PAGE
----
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, 64 (2), 279-82

Percutaneous Endoscopic Cecostomy in Adults: A Case Series


Percutaneous Endoscopic Cecostomy in Adults: A Case Series

Christopher R Lynch et al. Gastrointest Endosc.


Background: Percutaneous cecostomy is used to treat recurrent colonic pseudoobstruction or obstipation in children and adults with multiple medical comorbidities. Percutaneous endoscopic cecostomy is a potentially attractive alternative to surgical or fluoroscopic cecostomy placement. A few reports describe percutaneous endoscopic cecostomy for management of these problems in children, whereas there are no large series of percutaneous endoscopic cecostomy in adult patients describing the indications, complications, and outcomes.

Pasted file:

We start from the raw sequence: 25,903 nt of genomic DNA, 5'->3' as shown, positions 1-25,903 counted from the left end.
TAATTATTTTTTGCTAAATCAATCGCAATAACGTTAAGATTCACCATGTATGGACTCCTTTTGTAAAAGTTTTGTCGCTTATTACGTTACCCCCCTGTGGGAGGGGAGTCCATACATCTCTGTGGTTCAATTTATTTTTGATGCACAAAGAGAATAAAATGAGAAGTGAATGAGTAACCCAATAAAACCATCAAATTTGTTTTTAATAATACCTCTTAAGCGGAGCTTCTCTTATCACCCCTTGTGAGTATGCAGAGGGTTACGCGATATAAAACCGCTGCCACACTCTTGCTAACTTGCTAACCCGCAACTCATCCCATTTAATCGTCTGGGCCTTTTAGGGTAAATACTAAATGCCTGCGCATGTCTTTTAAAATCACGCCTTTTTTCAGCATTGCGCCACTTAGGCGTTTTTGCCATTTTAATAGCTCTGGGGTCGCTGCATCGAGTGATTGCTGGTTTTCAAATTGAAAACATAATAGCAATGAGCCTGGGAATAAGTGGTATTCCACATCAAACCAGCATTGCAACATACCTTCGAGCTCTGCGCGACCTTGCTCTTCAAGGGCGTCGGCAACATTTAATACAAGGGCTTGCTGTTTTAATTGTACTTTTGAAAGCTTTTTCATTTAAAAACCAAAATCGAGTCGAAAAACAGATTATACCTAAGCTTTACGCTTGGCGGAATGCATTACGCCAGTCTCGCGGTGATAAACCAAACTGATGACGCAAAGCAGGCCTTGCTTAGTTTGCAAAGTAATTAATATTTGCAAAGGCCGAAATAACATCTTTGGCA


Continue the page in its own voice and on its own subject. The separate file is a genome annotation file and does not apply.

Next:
Objective: Report our experience with percutaneous endoscopic cecostomy in adults.

Design: Case series.

Setting: Single tertiary referral center in the United States.

Patients: Five patients with recurrent colonic pseudoobstruction and 2 with chronic refractory constipation.

Interventions: Percutaneous endoscopic cecostomy.

Results: Eight cases of percutaneous endoscopic cecostomy were performed from May 2001 through October 2005: 6 for colonic pseudoobstruction and 2 for chronic constipation. Seven of 8 cases were successful and resulted in clinical improvement. One patient required surgical removal of the percutaneous endoscopic cecostomy tube at 4 days for fecal spillage resulting in peritonitis despite successful tube placement for chronic constipation. Removal of the cecostomy tube occurred in 3 of 6 cases of pseudoobstruction (the other 3 remain in place). In the other patient with chronic constipation, clinical improvement occurred, but the patient died of underlying illness 21 days after placement. No other serious complications occurred.

Limitations: Retrospective, single-center study.

Conclusions: Percutaneous endoscopic cecostomy is a viable alternative to surgically or fluoroscopically placed cecostomy in a select group of patients with recurrent colonic pseudoobstruction or chronic intractable constipation.

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